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Eleven contemporary documentaries will be featured at the University of Delaware's inaugural "Lights, Camera, EARTH!" environmental film festival to be held Feb. 21-23 in Mitchell Hall.
Scheduled in afternoon and evening sessions throughout the weekend, the movies are grouped to illuminate different themes. Friday will focus on environmental activism, Saturday on nature in cities and Sunday on big questions about our relationship to other forms of life.
Faculty commentators and directors of two of the films will be on hand at the various sessions to introduce and discuss the films with audience members.
The festival will showcase the new wit and visual creativity in environmental documentaries. "These aren't your parents' films about nature," said Adam Rome, Unidel Helen Gouldner Chair in Environment and organizer of the festival. "Some of these films will make you laugh out loud, some will inspire you and some will challenge you. All will expand your view of the world and of human experience."
The two visiting directors will be present at the films featured on Friday and Saturday evenings. On Friday night, Feb. 21, director John Fiege will be present to talk about his forthcoming film, Above All Else, which depicts grassroots opposition to the Keystone XL pipeline in eastern Texas. This will be one of the first public discussions of the film, which is still a work in progress.
On Saturday night, Feb. 22, director Ian Cheney will be on hand to present his film, The City Dark, which asks the question, "What do we lose, when we lose the night sky?" A New York Times Critics' Pick and winner of the Grand Jury Prize at the Environmental Film Fest at Yale, The City Dark features stunning astrophotography and an eclectic cast of scientists, philosophers, historians and lighting designers.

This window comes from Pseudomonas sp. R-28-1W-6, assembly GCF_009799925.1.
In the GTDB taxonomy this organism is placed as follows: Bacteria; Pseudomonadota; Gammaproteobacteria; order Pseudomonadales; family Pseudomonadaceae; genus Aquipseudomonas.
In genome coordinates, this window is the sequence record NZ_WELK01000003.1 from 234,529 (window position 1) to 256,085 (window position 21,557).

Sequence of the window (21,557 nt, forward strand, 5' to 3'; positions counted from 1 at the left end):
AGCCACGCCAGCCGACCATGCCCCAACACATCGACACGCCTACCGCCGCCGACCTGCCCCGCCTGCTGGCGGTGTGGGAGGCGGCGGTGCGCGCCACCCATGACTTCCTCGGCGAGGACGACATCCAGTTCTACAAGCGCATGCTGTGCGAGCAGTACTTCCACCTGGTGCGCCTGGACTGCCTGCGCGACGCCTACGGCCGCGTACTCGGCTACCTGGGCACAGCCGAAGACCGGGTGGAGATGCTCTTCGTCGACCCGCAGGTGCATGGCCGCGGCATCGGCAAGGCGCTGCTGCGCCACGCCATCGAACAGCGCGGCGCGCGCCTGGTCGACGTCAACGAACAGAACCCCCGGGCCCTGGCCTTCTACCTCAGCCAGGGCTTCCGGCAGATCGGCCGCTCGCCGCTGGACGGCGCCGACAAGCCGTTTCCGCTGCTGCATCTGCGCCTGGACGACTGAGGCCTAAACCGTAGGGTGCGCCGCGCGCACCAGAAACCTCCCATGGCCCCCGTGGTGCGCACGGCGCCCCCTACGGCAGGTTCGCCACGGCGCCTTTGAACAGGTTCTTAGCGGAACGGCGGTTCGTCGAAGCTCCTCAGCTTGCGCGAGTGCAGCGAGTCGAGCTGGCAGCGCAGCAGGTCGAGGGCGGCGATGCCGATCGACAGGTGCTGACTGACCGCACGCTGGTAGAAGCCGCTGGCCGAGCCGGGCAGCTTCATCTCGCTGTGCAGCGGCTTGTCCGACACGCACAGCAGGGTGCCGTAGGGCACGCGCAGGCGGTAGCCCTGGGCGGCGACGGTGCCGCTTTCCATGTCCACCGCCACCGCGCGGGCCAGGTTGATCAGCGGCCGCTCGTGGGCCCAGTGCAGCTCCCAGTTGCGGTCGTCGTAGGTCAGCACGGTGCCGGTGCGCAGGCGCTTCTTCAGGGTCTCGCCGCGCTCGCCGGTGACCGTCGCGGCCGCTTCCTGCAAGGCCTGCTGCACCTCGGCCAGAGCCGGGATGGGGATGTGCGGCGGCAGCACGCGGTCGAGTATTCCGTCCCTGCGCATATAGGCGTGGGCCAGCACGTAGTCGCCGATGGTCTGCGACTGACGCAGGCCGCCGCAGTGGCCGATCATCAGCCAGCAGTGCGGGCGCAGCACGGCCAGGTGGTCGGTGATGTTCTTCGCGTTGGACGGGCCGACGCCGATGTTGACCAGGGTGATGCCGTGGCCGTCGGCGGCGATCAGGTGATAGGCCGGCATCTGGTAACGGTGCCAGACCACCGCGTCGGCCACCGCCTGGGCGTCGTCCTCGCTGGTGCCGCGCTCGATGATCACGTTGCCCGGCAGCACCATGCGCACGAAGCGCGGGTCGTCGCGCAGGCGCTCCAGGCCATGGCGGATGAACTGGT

"Lights, Camera, EARTH!" concludes on Sunday evening, Feb. 23, with the presentation of finalists in the "Dare To Be Green" student video competition sponsored by the Delaware Environmental Institute (DENIN) and the awarding of the $1,000 grand prize and $500 runner-up prize to the top student productions.
The Sunday night session also includes a screening of No Impact Man, a poignant and surprisingly funny documentary about one family's extreme experiment in eco-living.
"While people can certainly view most of these films at home on DVD, we hope that they will want to come out for a richer, community experience," says Rome, who also co-directs the Environmental Humanities Program in the College of Arts and Sciences, which is co-sponsoring the festival along with DENIN.
"This is a chance to see some great films on a big screen and then join with other people in reacting to what you've seen. What could me more fun?"
The event is free and open to the public. The complete line-up of films may be viewed on the festival's webpage, including links to trailers and show times.
Article by Beth Chajes. Originally published January 13, 2014 in UDaily.
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